India gives Spirit of Cricket but does not receive it back down under

By Kersi Meher-Homji

It’s a case of give, give and give but no happy returns for India.

I am referring to the Tri-nation match between India and Australia and another defeat and controversy on the Sydney Cricket Ground on Sunday.

True, India’s performance in Australia this summer, with few exceptions, has been pathetic. But when it comes to Spirit of Cricket, they have been the best of the three sides.

Throw your mind back on the one-day international between Sri Lanka and India last Tuesday in Brisbane.

Experts and journalists in Australia have not applauded India’s sporting spirit in withdrawing the appeal against Sri Lankan non-striking batsman Lahiru Thirimanne who was technically and legally run-out by India’s off-spinner Ravichandran Ashwin.

As featured in the TIDU web-site last week, Thirimanne left the crease before Ashwin delivered the ball. So Ashwin broke the stumps and looked at the umpire for a run out decision. By the new Law the non-striker Thirimanne was out but to avoid future controversy, the two on-field umpires consulted Indian skipper Virender Sehwag whether he would like to withdraw the appeal which he did. It was cricket played in the true spirit of the game.

Thirimanne survived. He was 44 and Sri Lanka 4-196 then and went on to top score with 62 as his country reached 289 and won.

Would SL have reached this total and gone on to win if Thirimanne was given out in the 40th over?

The answer came this Sunday in match. Sachin Tendulkar set off for a cheeky single, only to find bowler Brett Lee in his way, near the striker’s end, with his back to the non-striker’s end. According to the law, it is the batsman’s responsibility to run around the bowler; not the bowler’s to make way. The only way a batsman can get away with such a run-out is if the fielding side withdraws the appeal. Australia did not.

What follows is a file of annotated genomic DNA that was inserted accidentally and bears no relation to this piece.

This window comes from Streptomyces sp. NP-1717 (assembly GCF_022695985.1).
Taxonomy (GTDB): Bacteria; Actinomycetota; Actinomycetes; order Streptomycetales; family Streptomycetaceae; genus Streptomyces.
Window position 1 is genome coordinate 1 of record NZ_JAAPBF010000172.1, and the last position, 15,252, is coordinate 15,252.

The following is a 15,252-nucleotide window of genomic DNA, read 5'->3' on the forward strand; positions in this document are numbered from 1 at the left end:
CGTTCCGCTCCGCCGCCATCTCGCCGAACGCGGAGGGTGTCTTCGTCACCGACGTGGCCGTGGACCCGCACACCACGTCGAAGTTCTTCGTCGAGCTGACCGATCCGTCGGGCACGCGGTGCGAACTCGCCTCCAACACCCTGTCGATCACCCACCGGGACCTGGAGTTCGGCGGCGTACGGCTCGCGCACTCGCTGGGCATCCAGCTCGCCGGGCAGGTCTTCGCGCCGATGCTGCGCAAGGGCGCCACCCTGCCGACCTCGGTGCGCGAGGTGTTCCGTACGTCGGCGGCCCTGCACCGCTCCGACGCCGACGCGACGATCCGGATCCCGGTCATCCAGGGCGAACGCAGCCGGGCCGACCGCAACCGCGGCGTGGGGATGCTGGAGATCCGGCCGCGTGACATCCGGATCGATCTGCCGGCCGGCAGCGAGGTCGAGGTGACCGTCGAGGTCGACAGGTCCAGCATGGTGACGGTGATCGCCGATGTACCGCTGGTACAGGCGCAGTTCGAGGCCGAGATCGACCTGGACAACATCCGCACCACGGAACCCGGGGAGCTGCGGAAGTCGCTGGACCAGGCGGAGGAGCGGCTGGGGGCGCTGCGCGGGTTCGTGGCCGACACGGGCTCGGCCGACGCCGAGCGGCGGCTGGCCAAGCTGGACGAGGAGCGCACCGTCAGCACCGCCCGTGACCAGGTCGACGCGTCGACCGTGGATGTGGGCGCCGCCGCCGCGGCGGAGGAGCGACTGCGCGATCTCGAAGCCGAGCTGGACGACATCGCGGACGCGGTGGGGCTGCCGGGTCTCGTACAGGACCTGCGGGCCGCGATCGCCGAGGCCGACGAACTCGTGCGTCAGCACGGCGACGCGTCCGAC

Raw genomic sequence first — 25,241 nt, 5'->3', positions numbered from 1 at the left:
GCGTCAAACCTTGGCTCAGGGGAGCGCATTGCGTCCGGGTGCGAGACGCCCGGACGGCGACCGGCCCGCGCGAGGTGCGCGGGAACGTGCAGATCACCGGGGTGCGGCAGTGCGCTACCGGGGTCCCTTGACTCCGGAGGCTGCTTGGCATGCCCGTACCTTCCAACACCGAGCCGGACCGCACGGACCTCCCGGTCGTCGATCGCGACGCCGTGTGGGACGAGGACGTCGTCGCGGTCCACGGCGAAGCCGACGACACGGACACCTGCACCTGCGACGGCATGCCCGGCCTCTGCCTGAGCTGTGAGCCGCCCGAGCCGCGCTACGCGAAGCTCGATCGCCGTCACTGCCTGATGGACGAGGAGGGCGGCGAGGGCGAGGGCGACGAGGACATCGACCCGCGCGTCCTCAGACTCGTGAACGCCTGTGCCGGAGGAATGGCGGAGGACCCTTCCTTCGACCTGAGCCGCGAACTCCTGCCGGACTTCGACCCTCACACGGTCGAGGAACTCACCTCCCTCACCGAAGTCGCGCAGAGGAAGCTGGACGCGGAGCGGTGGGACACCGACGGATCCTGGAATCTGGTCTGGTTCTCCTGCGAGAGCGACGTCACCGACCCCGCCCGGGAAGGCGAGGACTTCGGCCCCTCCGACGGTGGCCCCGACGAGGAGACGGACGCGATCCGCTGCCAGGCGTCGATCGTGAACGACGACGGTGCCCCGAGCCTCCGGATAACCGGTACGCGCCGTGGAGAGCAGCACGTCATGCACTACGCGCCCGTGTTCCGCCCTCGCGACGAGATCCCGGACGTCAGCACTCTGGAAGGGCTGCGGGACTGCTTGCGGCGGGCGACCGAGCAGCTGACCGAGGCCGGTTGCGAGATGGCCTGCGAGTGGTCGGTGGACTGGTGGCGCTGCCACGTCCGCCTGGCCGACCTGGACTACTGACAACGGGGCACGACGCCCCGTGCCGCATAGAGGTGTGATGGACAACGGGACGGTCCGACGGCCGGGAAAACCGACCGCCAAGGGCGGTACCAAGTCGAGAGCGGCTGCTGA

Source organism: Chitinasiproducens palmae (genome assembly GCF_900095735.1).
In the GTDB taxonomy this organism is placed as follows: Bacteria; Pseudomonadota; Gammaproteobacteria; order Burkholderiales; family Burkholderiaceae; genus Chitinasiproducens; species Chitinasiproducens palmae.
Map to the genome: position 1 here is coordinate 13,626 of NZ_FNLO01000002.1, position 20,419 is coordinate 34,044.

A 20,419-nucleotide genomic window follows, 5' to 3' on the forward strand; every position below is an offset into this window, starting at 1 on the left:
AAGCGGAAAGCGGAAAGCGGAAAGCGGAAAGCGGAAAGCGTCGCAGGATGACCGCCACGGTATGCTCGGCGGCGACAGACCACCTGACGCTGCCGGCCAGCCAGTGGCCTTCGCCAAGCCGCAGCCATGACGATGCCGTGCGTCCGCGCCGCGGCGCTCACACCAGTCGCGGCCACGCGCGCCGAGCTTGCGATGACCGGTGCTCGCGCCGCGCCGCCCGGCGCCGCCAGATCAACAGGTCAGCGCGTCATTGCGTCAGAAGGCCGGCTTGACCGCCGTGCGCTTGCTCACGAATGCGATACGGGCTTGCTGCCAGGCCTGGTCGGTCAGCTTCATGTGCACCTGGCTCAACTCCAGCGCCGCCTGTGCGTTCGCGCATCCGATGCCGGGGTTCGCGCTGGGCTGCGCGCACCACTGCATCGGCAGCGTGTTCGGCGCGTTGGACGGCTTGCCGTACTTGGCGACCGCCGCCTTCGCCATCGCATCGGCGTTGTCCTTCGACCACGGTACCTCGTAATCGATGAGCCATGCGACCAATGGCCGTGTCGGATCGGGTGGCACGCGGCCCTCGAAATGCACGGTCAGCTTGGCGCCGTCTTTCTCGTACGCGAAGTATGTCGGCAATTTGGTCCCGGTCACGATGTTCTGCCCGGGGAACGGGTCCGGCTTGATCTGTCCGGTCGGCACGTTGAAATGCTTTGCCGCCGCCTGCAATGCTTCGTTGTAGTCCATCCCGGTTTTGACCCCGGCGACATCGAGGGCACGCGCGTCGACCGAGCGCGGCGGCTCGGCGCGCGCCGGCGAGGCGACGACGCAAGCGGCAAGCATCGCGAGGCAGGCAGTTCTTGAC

The supporters of “Mankading” incident on the Gabba last week can well ask as to why the umpires did not ask the fielding side to reconsider this appeal.

It seems there are two sets of rules; one for India and the other against India.

Technically, Tendulkar was out and the umpires were justified in declaring him out. But they neither asked Australia’s skipper Shane Watson to withdraw the appeal for the Spirit of the Game (as the umpires in Brisbane had asked Sehwag) nor did the Australians call him back.

Thirimanne was out fair and square. However, Tendulkar could have made his ground if Lee was not in his way. This is not to suggest that Lee blocked Tendulkar deliberately. In my opinion, to show the true spirit of cricket, he and his team should have recalled Sachin.

Brett Lee

Spirit of the game did not prevail on the SCG this Sunday whereas it did in Brisbane last week

David Hussey

A few hours before the Tendulkar-Lee incident, David Hussey got the benefit of doubt when he perhaps unintentionally blocked a ball when going for a run.

By the rules of the game he should have been given out “obstructing the field”.

“Why have rules in the game if you do not follow it”, Ian Chappell told me in the SCG Press Box after this incident.

Would the incidents of the Brisbane ODI involving the Thirimanne “Mankading” and benefit of doubt given to David Hussey and the non-withdrawal of appeal for the Tendulkar run out on the SCG have altered the result of these two do-or-die games for India?

We shall never know but India is to be commended for honouring the Spirit of the Game in Brisbane and on the Ian Bell incident in the Trent Bridge Test against England last July.

Sachin Tendulkar honoured with SCG membership

The match took much of the gloss of Tendulkar being honoured with Honorary SCG membership and being presented a bust statue of Sir Don Bradman just before the match commenced. He is the only overseas sportsman and only the second cricketer after Steve Waugh to be so honoured.

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